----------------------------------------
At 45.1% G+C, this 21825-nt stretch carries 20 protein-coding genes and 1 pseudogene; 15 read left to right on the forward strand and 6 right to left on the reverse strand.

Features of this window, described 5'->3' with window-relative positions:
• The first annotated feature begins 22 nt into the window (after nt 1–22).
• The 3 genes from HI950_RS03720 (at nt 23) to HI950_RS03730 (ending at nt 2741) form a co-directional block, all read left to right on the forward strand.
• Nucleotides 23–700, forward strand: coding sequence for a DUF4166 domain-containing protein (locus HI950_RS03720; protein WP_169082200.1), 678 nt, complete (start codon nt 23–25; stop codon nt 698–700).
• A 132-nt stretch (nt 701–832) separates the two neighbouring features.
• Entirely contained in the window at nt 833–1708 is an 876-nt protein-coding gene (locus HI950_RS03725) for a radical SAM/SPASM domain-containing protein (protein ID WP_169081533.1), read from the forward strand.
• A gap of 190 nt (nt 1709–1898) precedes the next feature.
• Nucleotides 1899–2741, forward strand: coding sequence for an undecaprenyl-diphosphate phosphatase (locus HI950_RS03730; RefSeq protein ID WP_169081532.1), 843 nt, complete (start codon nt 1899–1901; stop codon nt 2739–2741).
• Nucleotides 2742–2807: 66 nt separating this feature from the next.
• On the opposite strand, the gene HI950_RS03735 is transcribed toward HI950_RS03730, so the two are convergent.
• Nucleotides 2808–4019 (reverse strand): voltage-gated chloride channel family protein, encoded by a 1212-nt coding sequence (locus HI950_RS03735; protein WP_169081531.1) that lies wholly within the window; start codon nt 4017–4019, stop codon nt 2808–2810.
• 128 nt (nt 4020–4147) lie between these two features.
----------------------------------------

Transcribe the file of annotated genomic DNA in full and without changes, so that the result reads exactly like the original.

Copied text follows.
At 45.1% G+C, this 21825-nt stretch carries 20 protein-coding genes and 1 pseudogene; 15 read left to right on the forward strand and 6 right to left on the reverse strand.

Features of this window, described 5'->3' with window-relative positions:
• The first annotated feature begins 22 nt into the window (after nt 1–22).
• The 3 genes from HI950_RS03720 (at nt 23) to HI950_RS03730 (ending at nt 2741) form a co-directional block, all read left to right on the forward strand.
• Nucleotides 23–700, forward strand: coding sequence for a DUF4166 domain-containing protein (locus HI950_RS03720; protein WP_169082200.1), 678 nt, complete (start codon nt 23–25; stop codon nt 698–700).
• A 132-nt stretch (nt 701–832) separates the two neighbouring features.
• Entirely contained in the window at nt 833–1708 is an 876-nt protein-coding gene (locus HI950_RS03725) for a radical SAM/SPASM domain-containing protein (protein ID WP_169081533.1), read from the forward strand.
• A gap of 190 nt (nt 1709–1898) precedes the next feature.
• Nucleotides 1899–2741, forward strand: coding sequence for an undecaprenyl-diphosphate phosphatase (locus HI950_RS03730; RefSeq protein ID WP_169081532.1), 843 nt, complete (start codon nt 1899–1901; stop codon nt 2739–2741).
• Nucleotides 2742–2807: 66 nt separating this feature from the next.
• On the opposite strand, the gene HI950_RS03735 is transcribed toward HI950_RS03730, so the two are convergent.
• Nucleotides 2808–4019 (reverse strand): voltage-gated chloride channel family protein, encoded by a 1212-nt coding sequence (locus HI950_RS03735; protein WP_169081531.1) that lies wholly within the window; start codon nt 4017–4019, stop codon nt 2808–2810.
• 128 nt (nt 4020–4147) lie between these two features.